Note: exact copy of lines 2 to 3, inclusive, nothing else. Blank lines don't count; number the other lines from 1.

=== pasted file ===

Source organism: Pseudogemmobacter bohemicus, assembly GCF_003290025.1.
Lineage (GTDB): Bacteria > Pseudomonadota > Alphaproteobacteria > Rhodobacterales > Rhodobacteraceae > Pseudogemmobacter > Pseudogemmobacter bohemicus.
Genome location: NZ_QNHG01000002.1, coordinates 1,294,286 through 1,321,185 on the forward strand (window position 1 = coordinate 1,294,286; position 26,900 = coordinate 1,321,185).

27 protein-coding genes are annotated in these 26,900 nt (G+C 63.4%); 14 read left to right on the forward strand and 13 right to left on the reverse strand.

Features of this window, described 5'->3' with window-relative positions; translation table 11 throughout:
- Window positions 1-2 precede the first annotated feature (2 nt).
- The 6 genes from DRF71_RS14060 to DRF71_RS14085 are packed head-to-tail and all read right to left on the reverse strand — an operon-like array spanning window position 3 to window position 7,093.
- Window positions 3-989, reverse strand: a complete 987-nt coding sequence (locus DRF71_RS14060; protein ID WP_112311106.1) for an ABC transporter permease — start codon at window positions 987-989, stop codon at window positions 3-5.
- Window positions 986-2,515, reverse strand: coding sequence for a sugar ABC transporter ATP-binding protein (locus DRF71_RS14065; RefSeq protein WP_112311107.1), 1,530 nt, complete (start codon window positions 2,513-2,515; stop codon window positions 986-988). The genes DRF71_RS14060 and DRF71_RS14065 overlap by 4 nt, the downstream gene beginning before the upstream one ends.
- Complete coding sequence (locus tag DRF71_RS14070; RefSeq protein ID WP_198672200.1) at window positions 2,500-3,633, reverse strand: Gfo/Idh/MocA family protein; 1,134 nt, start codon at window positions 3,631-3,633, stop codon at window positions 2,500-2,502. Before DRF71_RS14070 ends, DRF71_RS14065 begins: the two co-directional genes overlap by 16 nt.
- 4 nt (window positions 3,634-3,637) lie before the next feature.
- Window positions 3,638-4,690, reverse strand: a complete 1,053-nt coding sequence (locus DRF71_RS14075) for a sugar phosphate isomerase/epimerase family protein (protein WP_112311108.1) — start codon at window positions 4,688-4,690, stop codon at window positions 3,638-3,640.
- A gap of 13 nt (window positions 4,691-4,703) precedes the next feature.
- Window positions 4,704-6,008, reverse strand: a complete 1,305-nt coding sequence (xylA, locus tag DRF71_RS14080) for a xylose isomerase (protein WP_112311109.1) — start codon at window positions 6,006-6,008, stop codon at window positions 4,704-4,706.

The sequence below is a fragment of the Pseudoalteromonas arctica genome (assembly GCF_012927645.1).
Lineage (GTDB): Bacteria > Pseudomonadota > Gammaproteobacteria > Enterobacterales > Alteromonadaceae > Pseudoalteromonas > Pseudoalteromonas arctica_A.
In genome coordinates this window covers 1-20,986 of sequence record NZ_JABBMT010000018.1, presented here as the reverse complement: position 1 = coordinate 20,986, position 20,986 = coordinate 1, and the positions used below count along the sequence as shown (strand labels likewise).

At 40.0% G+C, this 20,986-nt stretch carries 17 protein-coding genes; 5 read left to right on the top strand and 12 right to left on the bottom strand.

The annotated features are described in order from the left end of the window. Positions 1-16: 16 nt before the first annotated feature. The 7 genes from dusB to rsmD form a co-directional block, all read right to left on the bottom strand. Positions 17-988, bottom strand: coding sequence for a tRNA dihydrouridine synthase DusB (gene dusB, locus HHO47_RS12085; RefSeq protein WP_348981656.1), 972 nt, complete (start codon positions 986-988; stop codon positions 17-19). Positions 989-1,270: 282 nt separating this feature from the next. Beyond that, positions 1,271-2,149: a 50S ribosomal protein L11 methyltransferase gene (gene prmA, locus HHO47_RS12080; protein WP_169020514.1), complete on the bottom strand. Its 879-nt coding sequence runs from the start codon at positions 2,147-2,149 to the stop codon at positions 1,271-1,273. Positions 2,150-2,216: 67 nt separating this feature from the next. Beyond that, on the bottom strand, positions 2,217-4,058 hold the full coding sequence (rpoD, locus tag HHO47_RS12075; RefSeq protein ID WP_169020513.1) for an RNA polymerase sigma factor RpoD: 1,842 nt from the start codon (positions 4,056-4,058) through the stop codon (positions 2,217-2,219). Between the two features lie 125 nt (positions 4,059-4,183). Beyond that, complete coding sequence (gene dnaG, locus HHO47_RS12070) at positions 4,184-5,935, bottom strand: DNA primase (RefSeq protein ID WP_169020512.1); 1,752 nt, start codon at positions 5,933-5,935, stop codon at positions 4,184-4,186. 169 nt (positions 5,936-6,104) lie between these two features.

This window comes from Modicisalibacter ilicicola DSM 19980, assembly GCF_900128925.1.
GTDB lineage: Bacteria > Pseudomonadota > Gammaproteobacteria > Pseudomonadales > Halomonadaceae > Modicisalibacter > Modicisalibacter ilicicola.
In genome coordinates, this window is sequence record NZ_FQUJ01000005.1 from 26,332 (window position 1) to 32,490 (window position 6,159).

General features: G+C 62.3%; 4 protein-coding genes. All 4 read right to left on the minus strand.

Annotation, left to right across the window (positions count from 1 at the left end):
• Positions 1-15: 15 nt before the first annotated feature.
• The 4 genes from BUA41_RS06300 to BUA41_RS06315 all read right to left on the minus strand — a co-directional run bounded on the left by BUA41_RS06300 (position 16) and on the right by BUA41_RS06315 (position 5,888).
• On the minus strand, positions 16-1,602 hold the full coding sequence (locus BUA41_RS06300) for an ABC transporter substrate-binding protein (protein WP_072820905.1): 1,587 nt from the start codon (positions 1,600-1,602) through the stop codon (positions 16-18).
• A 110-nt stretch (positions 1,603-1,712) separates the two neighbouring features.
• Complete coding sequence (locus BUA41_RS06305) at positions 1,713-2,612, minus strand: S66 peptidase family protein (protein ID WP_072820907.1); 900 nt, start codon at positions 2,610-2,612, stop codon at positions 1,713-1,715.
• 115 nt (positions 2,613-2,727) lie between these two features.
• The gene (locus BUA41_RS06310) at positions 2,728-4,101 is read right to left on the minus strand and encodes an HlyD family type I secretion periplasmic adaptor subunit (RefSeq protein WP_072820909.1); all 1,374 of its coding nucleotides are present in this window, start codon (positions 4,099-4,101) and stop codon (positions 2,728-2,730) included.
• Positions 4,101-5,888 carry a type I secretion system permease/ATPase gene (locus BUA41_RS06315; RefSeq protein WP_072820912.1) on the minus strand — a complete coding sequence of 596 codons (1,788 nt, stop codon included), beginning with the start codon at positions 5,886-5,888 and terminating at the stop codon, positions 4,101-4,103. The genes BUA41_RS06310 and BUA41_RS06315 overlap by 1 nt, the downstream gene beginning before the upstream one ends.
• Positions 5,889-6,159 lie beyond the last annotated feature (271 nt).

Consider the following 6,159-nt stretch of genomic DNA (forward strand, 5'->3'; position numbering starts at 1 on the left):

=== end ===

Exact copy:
Lineage (GTDB): Bacteria > Pseudomonadota > Alphaproteobacteria > Rhodobacterales > Rhodobacteraceae > Pseudogemmobacter > Pseudogemmobacter bohemicus.
Genome location: NZ_QNHG01000002.1, coordinates 1,294,286 through 1,321,185 on the forward strand (window position 1 = coordinate 1,294,286; position 26,900 = coordinate 1,321,185).